bio-pic-2It’s my great pleasure today to introduce my talented friendly neighbourhood illustrator Veronica Rooke.

When Veronica isn’t drawing, she’s either running with her friend’s geriatric greyhound or talking to the neighbour’s cat. And yes,  she insists he meows back. In thirty years, Veronica’s illustrated hundreds of T-shirt designs for the tourism market and created two very popular comic serials for The School Magazine. There’s been LOTS of other drawing as well, but what Veronica enjoys most is illustrating picture books….and cake.

I’ve been fortunate enough to have Veronica assigned to work on my latest picture book, Friends, due for release soon by Serenity Press. It was such an exciting process to see my simple rhymes translated into colourful pictures with a touch of humour. I’m always interested in finding out how the creative process works for writers and illustrators, so I put Veronica on the spot with some questions about her illustrations for Friends.


Why did you cast a koala as the main character in Friends? The text doesn’t specify any particular characters. Because of my work for the tourism industry, I know that koalas are the most popular animal. But I didn’t decide that straight away. I did sketches of all different animals for the first few pages. Then when I looked at it as a reader, it felt odd. I didn’t have a single character to identify the ‘friend’ theme with.  When I put the koala in, it did this for me.

How did you decide on which creature to place on which page? First, I worked out the text for each page. Then while reading each one, I imagined which animal I could apply to it. Some pages were easier than others. You have the theme the author puts into their book, but I always like to add an element of humour into the illustrations.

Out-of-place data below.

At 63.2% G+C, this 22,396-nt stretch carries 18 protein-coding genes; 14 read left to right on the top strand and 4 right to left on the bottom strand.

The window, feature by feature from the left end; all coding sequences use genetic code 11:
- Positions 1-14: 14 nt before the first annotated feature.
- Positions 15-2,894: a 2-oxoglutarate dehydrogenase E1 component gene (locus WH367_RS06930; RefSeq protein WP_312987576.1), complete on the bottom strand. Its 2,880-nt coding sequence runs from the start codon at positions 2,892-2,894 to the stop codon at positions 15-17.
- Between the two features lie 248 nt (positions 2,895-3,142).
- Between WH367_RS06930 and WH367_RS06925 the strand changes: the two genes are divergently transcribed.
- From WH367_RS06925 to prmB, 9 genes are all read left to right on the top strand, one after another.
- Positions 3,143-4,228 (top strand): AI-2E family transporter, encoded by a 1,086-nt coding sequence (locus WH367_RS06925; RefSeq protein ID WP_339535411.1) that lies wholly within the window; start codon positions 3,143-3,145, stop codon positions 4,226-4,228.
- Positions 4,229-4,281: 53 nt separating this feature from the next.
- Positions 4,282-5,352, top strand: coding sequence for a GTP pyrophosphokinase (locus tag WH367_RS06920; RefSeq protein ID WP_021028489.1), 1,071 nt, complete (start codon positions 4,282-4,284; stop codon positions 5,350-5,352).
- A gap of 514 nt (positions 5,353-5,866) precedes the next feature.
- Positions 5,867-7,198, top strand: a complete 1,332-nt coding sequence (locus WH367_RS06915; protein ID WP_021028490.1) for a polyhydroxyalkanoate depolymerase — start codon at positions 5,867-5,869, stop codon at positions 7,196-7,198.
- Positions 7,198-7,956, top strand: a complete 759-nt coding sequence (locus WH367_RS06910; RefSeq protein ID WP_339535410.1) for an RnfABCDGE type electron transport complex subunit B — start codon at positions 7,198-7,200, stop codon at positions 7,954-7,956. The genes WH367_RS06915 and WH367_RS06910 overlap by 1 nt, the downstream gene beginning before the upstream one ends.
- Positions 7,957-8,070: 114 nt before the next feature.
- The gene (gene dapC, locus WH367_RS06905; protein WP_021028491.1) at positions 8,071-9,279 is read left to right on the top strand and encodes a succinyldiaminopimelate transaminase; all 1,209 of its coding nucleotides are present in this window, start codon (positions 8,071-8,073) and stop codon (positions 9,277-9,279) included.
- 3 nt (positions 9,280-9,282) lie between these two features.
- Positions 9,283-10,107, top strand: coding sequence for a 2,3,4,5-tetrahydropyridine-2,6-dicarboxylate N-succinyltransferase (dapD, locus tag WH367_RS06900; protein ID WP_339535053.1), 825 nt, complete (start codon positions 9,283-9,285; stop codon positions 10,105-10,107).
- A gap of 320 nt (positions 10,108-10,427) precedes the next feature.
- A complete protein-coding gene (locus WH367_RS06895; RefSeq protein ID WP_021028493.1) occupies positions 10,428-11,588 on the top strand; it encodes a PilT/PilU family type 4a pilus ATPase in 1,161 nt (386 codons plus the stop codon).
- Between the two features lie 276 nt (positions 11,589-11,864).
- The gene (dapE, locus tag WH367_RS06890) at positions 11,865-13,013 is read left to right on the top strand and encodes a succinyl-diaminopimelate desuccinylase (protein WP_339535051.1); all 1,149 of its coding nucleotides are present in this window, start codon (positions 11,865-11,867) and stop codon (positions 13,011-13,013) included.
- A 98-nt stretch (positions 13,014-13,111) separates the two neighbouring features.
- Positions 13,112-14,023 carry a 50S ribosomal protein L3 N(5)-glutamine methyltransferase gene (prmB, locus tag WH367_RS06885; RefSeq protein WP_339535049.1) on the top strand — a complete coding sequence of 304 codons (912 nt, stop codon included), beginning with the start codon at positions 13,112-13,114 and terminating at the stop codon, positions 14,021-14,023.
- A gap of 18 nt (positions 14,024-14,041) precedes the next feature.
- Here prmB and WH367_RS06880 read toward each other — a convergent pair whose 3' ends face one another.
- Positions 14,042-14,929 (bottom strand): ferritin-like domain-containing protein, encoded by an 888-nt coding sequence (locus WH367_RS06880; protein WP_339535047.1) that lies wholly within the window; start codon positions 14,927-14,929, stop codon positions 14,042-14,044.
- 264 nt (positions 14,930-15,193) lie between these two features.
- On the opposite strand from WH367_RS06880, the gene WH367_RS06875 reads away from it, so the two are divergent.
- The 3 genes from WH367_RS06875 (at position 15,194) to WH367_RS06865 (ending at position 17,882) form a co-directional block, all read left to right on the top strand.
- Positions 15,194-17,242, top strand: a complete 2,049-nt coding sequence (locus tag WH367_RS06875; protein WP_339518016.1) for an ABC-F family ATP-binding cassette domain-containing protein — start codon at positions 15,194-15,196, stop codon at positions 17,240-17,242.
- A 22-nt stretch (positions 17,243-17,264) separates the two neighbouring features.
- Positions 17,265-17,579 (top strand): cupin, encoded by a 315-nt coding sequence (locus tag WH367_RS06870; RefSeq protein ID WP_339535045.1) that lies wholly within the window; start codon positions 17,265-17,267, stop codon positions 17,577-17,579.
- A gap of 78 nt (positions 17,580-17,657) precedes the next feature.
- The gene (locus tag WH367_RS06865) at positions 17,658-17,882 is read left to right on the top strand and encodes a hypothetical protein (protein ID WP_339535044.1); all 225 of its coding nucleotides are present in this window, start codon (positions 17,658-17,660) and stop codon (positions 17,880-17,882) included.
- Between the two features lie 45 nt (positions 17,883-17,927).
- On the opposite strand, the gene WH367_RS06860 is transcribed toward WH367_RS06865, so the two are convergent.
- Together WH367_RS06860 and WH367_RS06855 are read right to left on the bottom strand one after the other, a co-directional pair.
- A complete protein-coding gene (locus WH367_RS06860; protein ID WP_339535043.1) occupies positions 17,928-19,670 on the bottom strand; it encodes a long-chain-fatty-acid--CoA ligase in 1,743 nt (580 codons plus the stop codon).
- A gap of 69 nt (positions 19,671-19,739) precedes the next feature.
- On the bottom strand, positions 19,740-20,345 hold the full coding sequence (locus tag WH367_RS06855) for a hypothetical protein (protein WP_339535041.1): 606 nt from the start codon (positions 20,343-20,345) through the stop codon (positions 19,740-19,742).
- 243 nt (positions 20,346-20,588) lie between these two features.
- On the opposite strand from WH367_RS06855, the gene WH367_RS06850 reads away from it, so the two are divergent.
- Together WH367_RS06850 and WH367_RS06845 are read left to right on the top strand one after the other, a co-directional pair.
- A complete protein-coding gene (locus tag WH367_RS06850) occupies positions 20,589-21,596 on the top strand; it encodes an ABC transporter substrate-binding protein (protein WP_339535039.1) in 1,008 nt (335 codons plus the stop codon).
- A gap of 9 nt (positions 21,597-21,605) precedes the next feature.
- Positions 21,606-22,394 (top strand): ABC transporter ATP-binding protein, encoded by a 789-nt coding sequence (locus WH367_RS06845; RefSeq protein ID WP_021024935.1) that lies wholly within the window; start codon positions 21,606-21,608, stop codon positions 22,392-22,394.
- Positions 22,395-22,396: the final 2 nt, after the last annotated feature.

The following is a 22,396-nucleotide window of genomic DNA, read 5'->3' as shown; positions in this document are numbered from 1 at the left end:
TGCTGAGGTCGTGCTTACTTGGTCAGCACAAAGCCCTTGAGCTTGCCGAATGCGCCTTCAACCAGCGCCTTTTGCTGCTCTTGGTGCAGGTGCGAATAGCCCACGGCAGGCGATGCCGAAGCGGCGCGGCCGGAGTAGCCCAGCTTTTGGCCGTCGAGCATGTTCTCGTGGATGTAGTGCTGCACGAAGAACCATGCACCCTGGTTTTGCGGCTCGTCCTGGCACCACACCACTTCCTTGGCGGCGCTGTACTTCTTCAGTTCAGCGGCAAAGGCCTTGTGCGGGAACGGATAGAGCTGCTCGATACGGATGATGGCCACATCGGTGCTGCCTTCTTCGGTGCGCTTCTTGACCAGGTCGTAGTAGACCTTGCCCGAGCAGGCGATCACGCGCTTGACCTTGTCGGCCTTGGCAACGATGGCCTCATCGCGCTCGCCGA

You have worked on Australiana designs for tee-shirts in the past. Did this experience make the illustration process for Friends easier? Yes. I’ve drawn Australian animals since 1992. Tourists preferred animals to be well drawn. So when they return home with their shirts, everyone can clearly see where they’ve been for a holiday. Correctly drawn animals are important for Australians too. You can always spot when a badly drawn kangaroo looks more like an oversized rabbit!

You’ve created a special font for this picture book. Why didn’t you use a standard font? I started with a standard font while working out the pages. After I married up the illustrations to the text, it looked too boring. Also every font in my computer has been used before. I wanted a unique font just for this book.

This is the third picture book of Teena’s you’ve illustrated. Did you use a different approach? I needed to keep in mind the styles in Teena’s other books. I didn’t want her to end up with a similar looking one. When an author displays their books at a fair or a talk, it’s better if they all look different. I’m hoping there will be more books we work on together, so they’ll need to look different again.

As an artist, how do you feel about author involvement in your creative process? I like it. It’s the author’s story, so I feel they should have input. It’s my job to make what they want look amazing. But I’ll also suggest things along the way.

What media have you used to create the illustrations for Friends? I’ve used pencils to draw the illustrations and then scanned them into Photoshop.

Is your creative process when illustrating a picture book always the same, or does the project influence how you work on it? I start them all the same. I read the text as soon as I get it and then put it away. While I’m doing other things (like boring housework), my brain is busily conjuring up images to go with the words. When I sit down to draw, I can start sketching straight away.

What did you enjoy most about working on Friends? It gave me the chance to draw Australian animals. Teena is a great author to work with too. (Thank you!)

What’s next for you? I’m excited to have Monique Mulligan’s new book Fergus the Farting Dragon to begin illustrating next. I’ve created the cover, so we know what the character looks like and also the style. It’s being published by Serenity Press. Drawing an animal farting….what isn’t there to love about that?



Written by Teena Raffa-Mulligan, illustrated by Veronica Rooke

What makes a friend special?